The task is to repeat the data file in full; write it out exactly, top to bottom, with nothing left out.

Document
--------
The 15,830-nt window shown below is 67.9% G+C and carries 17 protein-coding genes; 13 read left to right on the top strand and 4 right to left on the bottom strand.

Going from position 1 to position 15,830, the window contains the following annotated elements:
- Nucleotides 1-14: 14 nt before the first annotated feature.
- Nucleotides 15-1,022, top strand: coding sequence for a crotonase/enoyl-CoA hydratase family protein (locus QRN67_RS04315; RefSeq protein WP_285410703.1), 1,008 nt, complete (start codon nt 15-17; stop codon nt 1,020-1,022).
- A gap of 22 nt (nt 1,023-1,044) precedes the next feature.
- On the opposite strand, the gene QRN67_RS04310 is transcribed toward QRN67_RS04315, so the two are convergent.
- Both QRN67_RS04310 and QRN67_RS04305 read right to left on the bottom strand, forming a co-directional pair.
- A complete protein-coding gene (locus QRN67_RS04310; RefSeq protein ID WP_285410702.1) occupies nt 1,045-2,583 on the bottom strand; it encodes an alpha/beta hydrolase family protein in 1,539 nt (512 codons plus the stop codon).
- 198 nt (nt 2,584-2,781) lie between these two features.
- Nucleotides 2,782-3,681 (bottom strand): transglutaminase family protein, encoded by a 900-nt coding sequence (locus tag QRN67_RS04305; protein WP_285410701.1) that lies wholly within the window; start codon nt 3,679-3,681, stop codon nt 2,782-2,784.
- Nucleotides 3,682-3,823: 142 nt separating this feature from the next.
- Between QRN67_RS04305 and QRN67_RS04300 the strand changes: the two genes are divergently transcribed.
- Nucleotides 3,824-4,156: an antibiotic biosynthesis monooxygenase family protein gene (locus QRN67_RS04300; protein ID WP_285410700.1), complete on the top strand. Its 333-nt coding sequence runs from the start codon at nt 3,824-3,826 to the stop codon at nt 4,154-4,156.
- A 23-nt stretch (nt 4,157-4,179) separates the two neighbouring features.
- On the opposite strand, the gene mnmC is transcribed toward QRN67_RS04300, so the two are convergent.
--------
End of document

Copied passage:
The 15,830-nt window shown below is 67.9% G+C and carries 17 protein-coding genes; 13 read left to right on the top strand and 4 right to left on the bottom strand.

Going from position 1 to position 15,830, the window contains the following annotated elements:
- Nucleotides 1-14: 14 nt before the first annotated feature.
- Nucleotides 15-1,022, top strand: coding sequence for a crotonase/enoyl-CoA hydratase family protein (locus QRN67_RS04315; RefSeq protein WP_285410703.1), 1,008 nt, complete (start codon nt 15-17; stop codon nt 1,020-1,022).
- A gap of 22 nt (nt 1,023-1,044) precedes the next feature.
- On the opposite strand, the gene QRN67_RS04310 is transcribed toward QRN67_RS04315, so the two are convergent.
- Both QRN67_RS04310 and QRN67_RS04305 read right to left on the bottom strand, forming a co-directional pair.
- A complete protein-coding gene (locus QRN67_RS04310; RefSeq protein ID WP_285410702.1) occupies nt 1,045-2,583 on the bottom strand; it encodes an alpha/beta hydrolase family protein in 1,539 nt (512 codons plus the stop codon).
- 198 nt (nt 2,584-2,781) lie between these two features.
- Nucleotides 2,782-3,681 (bottom strand): transglutaminase family protein, encoded by a 900-nt coding sequence (locus tag QRN67_RS04305; protein WP_285410701.1) that lies wholly within the window; start codon nt 3,679-3,681, stop codon nt 2,782-2,784.
- Nucleotides 3,682-3,823: 142 nt separating this feature from the next.
- Between QRN67_RS04305 and QRN67_RS04300 the strand changes: the two genes are divergently transcribed.
- Nucleotides 3,824-4,156: an antibiotic biosynthesis monooxygenase family protein gene (locus QRN67_RS04300; protein ID WP_285410700.1), complete on the top strand. Its 333-nt coding sequence runs from the start codon at nt 3,824-3,826 to the stop codon at nt 4,154-4,156.
- A 23-nt stretch (nt 4,157-4,179) separates the two neighbouring features.
- On the opposite strand, the gene mnmC is transcribed toward QRN67_RS04300, so the two are convergent.